As expected, the Minnesota Vikings simply rolled over for the Eagles on their way to a possible first round playoff bye.
No, wait, that didn't actually happen.
Instead, the Eagles looked completely disinterested, and were dominated by the out-of-contention Vikings, making rookie QB Joe Webb look like a star in the making.
What Went Right
- Very little. The Eagles failed on offense, defense, and special teams.
- Clay Harbor did catch his first career touchdown.
What Went Wrong
- Pretty much everything. Michael Vick's MVP candidacy essentially ended, as he was harassed by blitzes all night, and was especially sloppy with the ball. Two promising drives were ended by his fumbles, one of which was returned for a touchdown.
- DeSean Jackson looked as if he had spent the week watching highlights of his punt return against the Giants. He didn't seem to be trying especially hard out there.
- Cornerback Dmitri Patterson had another disastrous game, resulting in him being benched.
- The defense couldn't bring down Webb. Juqua Parker was the worst offender, seemingly missing him on four different occasions.
- This game will not quiet the detractors of defensive coordinator Sean McDermott. When the defense needed to make a big stop in the fourth quarter, they couldn't do it. Especially galling was the 3rd-and-11 play where after calling a defensive timeout, they allowed a rookie linebacker to cover the Vikings' best receiver. The result was a first down that led to a touchdown.
- Late in the game, they allowed Vikings' RB Adrian Peterson to gain large chunks of yardage. Rookie safety Kurt Coleman made a few plays, but a youthful mistake hurt them on one big Peterson run.
- David Akers came up short on a 54-yard field goal, but more costly, after the Eagles scored their second touchdown, he sent the kick off out of bounds, sparking another touchdown drive by the Vikings.
Bad Andy Reid Coaching Move of the Week
I realize that 4th-and-18 isn't a great situation. But it seemed better to go for it there rather than punt the ball when you're trailing by two scores midway through the fourth quarter.
The Eagles have made a ton of big plays all year. Picking up 18 yards certainly isn't impossible for their offense. Yet Reid incorrectly thought his defense—showing definite signs of tiring at that point—was going to be able to get the ball right back.
The McNabb Report
Donovan McNabb's agent and Redskins' offensive coordinator Kyle Shanahan spent the week attacking each other through the press.
Shanahan claimed that McNabb's poor play was holding back the Redskins' offense. And since McNabb was replaced by Rex Grossman, the Redskins' offense has looked considerably better.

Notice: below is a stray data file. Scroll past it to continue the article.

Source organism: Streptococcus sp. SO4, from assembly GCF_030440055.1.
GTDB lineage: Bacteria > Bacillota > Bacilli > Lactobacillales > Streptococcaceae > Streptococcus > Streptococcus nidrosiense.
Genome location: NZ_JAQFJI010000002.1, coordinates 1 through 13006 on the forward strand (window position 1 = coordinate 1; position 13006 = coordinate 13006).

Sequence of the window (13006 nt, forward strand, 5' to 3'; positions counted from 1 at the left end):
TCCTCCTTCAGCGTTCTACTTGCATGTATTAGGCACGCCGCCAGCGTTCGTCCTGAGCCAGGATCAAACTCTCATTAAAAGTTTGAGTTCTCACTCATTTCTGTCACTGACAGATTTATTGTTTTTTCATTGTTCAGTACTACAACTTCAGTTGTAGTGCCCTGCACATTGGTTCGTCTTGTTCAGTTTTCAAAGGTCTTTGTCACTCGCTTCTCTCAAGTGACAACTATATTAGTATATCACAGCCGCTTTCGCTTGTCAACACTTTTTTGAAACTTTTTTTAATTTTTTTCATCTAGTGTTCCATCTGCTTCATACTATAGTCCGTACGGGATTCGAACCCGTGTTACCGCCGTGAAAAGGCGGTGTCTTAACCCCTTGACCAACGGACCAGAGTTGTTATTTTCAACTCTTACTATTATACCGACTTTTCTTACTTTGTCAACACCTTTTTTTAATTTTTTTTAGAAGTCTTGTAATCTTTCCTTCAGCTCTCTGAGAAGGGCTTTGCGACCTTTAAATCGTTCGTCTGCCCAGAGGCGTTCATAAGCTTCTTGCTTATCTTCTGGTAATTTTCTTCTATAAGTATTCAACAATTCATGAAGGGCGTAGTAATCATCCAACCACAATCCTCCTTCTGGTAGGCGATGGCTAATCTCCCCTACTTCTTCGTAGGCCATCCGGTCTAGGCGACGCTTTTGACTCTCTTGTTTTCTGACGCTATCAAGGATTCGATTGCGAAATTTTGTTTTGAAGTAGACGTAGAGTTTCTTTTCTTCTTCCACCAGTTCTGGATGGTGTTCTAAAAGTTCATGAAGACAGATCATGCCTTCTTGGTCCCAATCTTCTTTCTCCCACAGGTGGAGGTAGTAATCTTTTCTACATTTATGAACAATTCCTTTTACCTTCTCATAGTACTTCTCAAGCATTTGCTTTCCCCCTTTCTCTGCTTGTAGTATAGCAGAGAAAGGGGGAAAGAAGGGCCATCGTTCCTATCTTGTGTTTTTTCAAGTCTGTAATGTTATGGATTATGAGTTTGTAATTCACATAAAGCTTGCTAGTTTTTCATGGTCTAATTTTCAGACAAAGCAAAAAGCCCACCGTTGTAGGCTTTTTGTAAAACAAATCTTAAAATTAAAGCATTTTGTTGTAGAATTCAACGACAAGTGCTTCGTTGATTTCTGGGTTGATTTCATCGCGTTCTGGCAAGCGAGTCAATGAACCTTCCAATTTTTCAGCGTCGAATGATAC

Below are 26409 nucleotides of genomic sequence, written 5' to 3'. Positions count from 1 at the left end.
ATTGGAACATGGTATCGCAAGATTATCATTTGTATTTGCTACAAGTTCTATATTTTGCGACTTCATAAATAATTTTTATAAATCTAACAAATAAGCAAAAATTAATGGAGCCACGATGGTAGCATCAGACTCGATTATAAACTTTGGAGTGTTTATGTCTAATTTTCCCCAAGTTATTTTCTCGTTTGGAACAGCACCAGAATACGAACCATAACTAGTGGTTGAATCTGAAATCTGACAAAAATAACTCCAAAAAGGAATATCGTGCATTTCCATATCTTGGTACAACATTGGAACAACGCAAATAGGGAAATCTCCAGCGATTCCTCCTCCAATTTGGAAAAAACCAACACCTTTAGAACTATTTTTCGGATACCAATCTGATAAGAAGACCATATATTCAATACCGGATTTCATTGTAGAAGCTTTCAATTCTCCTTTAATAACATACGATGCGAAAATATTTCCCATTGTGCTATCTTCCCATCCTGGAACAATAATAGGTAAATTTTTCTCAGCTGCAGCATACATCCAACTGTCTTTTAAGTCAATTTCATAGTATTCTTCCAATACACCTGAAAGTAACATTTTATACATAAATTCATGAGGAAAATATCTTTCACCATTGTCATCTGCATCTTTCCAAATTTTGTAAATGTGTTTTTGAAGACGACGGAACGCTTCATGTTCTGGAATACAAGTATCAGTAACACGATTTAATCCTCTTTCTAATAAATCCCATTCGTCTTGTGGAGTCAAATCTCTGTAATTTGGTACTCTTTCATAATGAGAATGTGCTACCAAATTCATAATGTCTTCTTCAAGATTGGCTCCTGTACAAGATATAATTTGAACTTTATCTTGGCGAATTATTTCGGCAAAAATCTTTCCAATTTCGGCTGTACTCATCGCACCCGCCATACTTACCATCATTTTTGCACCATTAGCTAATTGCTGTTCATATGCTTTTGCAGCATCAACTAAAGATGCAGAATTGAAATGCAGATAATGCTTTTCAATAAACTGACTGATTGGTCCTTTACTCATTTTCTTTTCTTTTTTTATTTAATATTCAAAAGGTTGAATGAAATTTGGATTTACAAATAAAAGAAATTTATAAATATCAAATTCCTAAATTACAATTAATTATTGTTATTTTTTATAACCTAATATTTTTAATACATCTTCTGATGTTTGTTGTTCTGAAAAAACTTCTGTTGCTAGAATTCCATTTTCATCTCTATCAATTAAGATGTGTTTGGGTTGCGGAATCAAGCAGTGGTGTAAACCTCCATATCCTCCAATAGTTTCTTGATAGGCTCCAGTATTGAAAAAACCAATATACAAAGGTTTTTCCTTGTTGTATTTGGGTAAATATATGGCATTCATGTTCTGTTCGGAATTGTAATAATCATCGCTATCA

McNabb supposedly offered suggestions as to how to get the offense working better when he was still the starter, but Shanahan wouldn't listen. This does seem likely to me, as Shanahan is supposedly an "offensive genius." The problem with "offensive geniuses" is that they are convinced that their system will work, and they aren't usually big on adjustments.
McNabb was clearly a bad fit for the Shanahan offense. But that once again raises the question of why they traded for him in the first place. McNabb was a pretty well known commodity after ten years in the league, so his style shouldn't have been a surprise for anyone.
Was this just another case of owner Dan Snyder looking to bring in the biggest name available? It certainly looks like it.
Elsewhere in the NFL
- The AFC playoff picture is mostly settled heading into Week 17. The Patriots have earned the conference's top seed.
- After falling to the Saints, the Falcons need to beat the Panthers to earn the NFC's top seed. If they can't beat the lowly Panthers, they don't deserve the top seed.
- The NFC West title will come down to the winner of Sunday night's Rams vs. Seahawks game. I'm guessing the NFL is hoping the 7-8 Rams win, so they avoid the embarrassment of having a team with a losing record make the playoffs.
Eagles Next Opponent
Continuing the Cowboys' laughable season, they lost to the Cardinals by one point, shortly after their kicker missed an extra point. Making matters worse, they also lost another quarterback, as backup Jon Kitna suffered an abdominal strain. They will now be using rookie Stephen McGee as the QB for the finale.
On the bright side, the Eagles now have nothing to play for since they are locked into the No. 3 seed. With the Cowboys supposedly playing for their coach's job, look for them to be the much more motivated team on Sunday.
I don't know if this game "exposed" the Eagles (their flaws were pretty obvious beforehand) as much as it showed their youth and inexperience.
Maybe it was the two day delay. Maybe it was the lack of Brett Favre. Whatever the reason, the Eagles looked as if they thought they could simply show up and a win was guaranteed. Obviously that was not the case.
Of course, the loss isn't the worst thing in the world. Aside from a potential wake-up call for the team, it also makes next week's game into essentially a preseason contest.
I doubt that we'll see much of their hobbled players, if they play at all. It wouldn't surprise me to see Kevin Kolb play the entire game at QB, and for DeSean Jackson and Asante Samuel to sit out as well.
Let's just hope that the Eagles learn from this, use the pseudo-bye week to get healthy, and come out strong for the playoffs.
Originally published on my blog: Stranger in a Strange Land